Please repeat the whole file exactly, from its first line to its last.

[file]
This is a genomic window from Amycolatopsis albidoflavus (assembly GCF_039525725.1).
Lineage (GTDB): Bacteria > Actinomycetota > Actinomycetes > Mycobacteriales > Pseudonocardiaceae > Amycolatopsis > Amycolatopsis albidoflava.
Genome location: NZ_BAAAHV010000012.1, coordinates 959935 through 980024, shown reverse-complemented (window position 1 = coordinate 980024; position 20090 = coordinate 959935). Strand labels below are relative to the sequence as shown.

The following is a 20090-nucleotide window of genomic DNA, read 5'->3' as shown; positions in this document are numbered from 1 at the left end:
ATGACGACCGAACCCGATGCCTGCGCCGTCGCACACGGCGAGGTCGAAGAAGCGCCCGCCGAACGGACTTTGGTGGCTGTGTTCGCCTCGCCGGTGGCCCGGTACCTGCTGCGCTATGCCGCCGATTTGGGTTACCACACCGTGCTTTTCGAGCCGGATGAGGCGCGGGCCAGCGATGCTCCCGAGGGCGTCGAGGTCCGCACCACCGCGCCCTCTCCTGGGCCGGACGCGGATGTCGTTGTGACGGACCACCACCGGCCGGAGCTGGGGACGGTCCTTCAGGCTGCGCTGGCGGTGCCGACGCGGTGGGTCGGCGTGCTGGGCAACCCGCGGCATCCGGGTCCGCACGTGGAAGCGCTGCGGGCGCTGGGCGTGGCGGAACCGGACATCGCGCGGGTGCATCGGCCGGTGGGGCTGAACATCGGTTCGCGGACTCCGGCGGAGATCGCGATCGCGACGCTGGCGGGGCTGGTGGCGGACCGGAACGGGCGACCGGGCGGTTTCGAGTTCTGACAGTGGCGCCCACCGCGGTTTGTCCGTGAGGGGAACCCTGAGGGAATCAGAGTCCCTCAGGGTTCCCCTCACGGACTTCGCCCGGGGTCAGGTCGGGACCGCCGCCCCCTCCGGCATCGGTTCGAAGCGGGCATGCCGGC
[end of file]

This is a genomic window from Amycolatopsis albidoflavus (assembly GCF_039525725.1).
Lineage (GTDB): Bacteria > Actinomycetota > Actinomycetes > Mycobacteriales > Pseudonocardiaceae > Amycolatopsis > Amycolatopsis albidoflava.
Genome location: NZ_BAAAHV010000012.1, coordinates 959935 through 980024, shown reverse-complemented (window position 1 = coordinate 980024; position 20090 = coordinate 959935). Strand labels below are relative to the sequence as shown.

The following is a 20090-nucleotide window of genomic DNA, read 5'->3' as shown; positions in this document are numbered from 1 at the left end:
ATGACGACCGAACCCGATGCCTGCGCCGTCGCACACGGCGAGGTCGAAGAAGCGCCCGCCGAACGGACTTTGGTGGCTGTGTTCGCCTCGCCGGTGGCCCGGTACCTGCTGCGCTATGCCGCCGATTTGGGTTACCACACCGTGCTTTTCGAGCCGGATGAGGCGCGGGCCAGCGATGCTCCCGAGGGCGTCGAGGTCCGCACCACCGCGCCCTCTCCTGGGCCGGACGCGGATGTCGTTGTGACGGACCACCACCGGCCGGAGCTGGGGACGGTCCTTCAGGCTGCGCTGGCGGTGCCGACGCGGTGGGTCGGCGTGCTGGGCAACCCGCGGCATCCGGGTCCGCACGTGGAAGCGCTGCGGGCGCTGGGCGTGGCGGAACCGGACATCGCGCGGGTGCATCGGCCGGTGGGGCTGAACATCGGTTCGCGGACTCCGGCGGAGATCGCGATCGCGACGCTGGCGGGGCTGGTGGCGGACCGGAACGGGCGACCGGGCGGTTTCGAGTTCTGACAGTGGCGCCCACCGCGGTTTGTCCGTGAGGGGAACCCTGAGGGAATCAGAGTCCCTCAGGGTTCCCCTCACGGACTTCGCCCGGGGTCAGGTCGGGACCGCCGCCCCCTCCGGCATCGGTTCGAAGCGGGCATGCCGGC